Between 1995 and 2008, the number of pediatric visits to an emergency department (ED) that included computed tomography (CT) increased fivefold, according to study results published online ahead of print by the journal Radiology. The researchers, led by David B. Larson, MD, MBA, Director of Quality Improvement in the Department of Radiology at Cincinnati Children's Hospital Medical Center in Ohio, say the substantial growth in CT use "is explained by increasing frequency of use, not by an increase in the number of pediatric visits to the ED."
Larson and colleagues also reported that about 90% of the visits associated with CT in children were made to nonpediatric-focused EDs (ie, those in which the average patient was older than 10). Given what is understood about the increased risks of radiation exposure in children, this finding raises additional questions and concerns about whether children received a radiation dose that was scaled to their body size or an adult dose. (The study was not designed to assess that.)
Whether to order CT in a child may be a daunting proposition for a clinician, particularly if he or she does not have subspecialty training in pediatrics. Ordering an unnecessary test may needlessly expose the patient to radiation, but missing a diagnosis that results in a negative outcome is also fraught with peril.
"This is the fine line that we walk in this conversation: On the one hand, CT uses radiation, so we should use it cautiously," Larson says. "On the other hand, the risk is very low, and we don't want to scare people out of getting CT."
Boom Years for CT Use
The National Cancer Institute reports that four to seven million CT exams are performed in children annually in the US, and that the use of CT (in both adults and children) has increased significantly since 1980, growing at an estimated rate of 10% per year. Larson attributes much of the increase observed in his study—an annual growth rate of about 13%—to the fact that the technology "improved significantly" during the time period examined.
"This is a time when the technology moved from basically axial scanning to helical scanning, and also from single detector to multichannel detectors," he says. "So, that translates into a much faster scan and a much higher-resolution scan. This is especially important in children, because it means less sedation, and in the ED, it means you can come to a decision very quickly."
Another factor driving the increased use of CT has been the ready availability of the equipment. A decade ago, major hospitals might have had a scanner, but it was not necessarily located adjacent to, let alone within, the ED. Smaller facilities may not have had a scanner, period.
"The availability of CT has increased exponentially over the past 10 years, and it has been a very reliable diagnostic tool," says John J. Graykoski, MPAS, PA-C, President of the Society of Emergency Medicine PAs and ER PA Supervisor at Luther Midelfort Mayo Health System in Colfax, Wisconsin. "It has tremendously enhanced our ability to identify problems much earlier and with much greater accuracy than our old plain films could do."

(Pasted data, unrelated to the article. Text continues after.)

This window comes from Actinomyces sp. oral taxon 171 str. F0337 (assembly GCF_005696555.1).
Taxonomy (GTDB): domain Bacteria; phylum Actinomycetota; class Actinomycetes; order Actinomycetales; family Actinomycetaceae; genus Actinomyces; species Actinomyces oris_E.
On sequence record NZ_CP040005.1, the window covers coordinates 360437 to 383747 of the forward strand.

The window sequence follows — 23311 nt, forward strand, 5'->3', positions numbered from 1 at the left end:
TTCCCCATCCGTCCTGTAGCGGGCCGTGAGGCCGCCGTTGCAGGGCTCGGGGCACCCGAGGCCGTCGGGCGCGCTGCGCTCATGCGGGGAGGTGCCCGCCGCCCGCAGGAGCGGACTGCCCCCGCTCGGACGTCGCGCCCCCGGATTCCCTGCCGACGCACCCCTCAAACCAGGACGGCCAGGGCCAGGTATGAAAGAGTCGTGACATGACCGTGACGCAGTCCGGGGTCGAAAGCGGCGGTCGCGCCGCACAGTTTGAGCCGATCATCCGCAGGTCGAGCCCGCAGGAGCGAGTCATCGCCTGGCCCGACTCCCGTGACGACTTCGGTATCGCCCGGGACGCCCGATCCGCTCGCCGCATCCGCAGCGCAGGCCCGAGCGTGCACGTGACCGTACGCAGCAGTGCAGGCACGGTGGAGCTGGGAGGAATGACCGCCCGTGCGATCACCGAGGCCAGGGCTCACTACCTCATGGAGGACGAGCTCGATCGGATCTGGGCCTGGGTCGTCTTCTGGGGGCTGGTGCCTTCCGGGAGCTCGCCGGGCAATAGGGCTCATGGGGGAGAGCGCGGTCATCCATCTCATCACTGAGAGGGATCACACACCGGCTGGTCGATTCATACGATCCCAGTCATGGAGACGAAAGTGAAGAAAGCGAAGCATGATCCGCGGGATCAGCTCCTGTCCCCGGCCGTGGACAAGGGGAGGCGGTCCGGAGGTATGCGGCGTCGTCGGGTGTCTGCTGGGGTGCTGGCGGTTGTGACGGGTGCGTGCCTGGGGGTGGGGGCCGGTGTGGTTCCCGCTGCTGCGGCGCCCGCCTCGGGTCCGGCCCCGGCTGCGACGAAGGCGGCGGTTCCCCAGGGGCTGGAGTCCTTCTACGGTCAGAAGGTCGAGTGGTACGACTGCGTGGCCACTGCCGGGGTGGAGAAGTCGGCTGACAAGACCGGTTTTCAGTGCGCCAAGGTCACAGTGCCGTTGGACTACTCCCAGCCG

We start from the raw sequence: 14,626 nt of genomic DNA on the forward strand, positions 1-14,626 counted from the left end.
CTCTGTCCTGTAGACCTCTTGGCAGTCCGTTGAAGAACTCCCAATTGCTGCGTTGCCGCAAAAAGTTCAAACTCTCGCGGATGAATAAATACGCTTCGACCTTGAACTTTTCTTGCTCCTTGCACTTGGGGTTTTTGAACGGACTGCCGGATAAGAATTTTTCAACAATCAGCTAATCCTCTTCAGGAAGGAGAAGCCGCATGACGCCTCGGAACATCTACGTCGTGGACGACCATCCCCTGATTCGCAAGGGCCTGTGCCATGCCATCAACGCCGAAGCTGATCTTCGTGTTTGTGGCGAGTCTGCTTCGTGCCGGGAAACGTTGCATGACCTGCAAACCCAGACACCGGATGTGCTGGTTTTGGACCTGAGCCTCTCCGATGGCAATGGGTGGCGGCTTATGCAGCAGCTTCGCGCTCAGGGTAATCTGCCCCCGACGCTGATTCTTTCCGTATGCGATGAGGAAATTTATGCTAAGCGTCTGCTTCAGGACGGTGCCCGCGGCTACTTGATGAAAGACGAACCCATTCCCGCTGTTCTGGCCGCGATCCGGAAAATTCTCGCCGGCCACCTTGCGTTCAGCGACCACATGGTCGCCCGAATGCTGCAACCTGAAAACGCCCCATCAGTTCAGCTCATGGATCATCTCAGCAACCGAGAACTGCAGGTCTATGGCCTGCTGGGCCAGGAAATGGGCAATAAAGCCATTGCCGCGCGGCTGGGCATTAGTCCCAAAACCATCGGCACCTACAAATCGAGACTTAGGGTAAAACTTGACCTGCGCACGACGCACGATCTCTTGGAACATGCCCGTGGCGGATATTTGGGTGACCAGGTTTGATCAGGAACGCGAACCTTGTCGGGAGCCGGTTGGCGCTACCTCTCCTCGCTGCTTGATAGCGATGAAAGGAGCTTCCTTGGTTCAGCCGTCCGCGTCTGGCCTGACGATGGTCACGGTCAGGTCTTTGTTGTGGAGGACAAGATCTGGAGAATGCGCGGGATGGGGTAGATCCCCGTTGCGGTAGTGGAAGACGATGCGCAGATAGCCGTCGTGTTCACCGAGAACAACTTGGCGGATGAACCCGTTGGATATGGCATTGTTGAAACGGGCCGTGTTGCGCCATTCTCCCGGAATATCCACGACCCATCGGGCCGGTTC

Speed and accuracy are particularly valuable in the emergency department, where, in the words of Michael P. Poirier, MD, Associate Professor of Pediatrics, Eastern Virginia Medical School, and Fellowship Director, Division of Emergency Medicine, Children's Hospital of the King's Daughters, Norfolk, Virginia, "you have one chance to get it right."
That time pressure to make an accurate diagnosis, coupled with the ever-present fear of litigation if the wrong decision is made or a negative outcome occurs despite the clinician's best efforts, may lead to the ordering of a CT scan that is not truly necessary. The prevailing wisdom might be "It's better to rule out the worst-case scenario and have that reassurance than to take the chance of missing something."
The drawback to that philosophy is that CT uses radiation—more of it than the average x-ray. The effective dose of radiation in the average CT scan of the head is equivalent to approximately 100 x-rays and in the average abdominal CT scan, 400 x-rays. Granted, these doses are from scans that are unadjusted for body weight, and in theory children should be undergoing CT with reduced radiation exposure parameters. Whether they actually are, particularly at nonpediatric facilities, is unknown.
"We hope that at all facilities, whether they are pediatric-focused or not, the dose is being tailored to the patient's size," Larson says, "but we don't know. We know that it has [improved] at children's hospitals; that study just hasn't been done at non-children's hospitals. I think the concern is that right now, it's actually rather difficult to monitor that."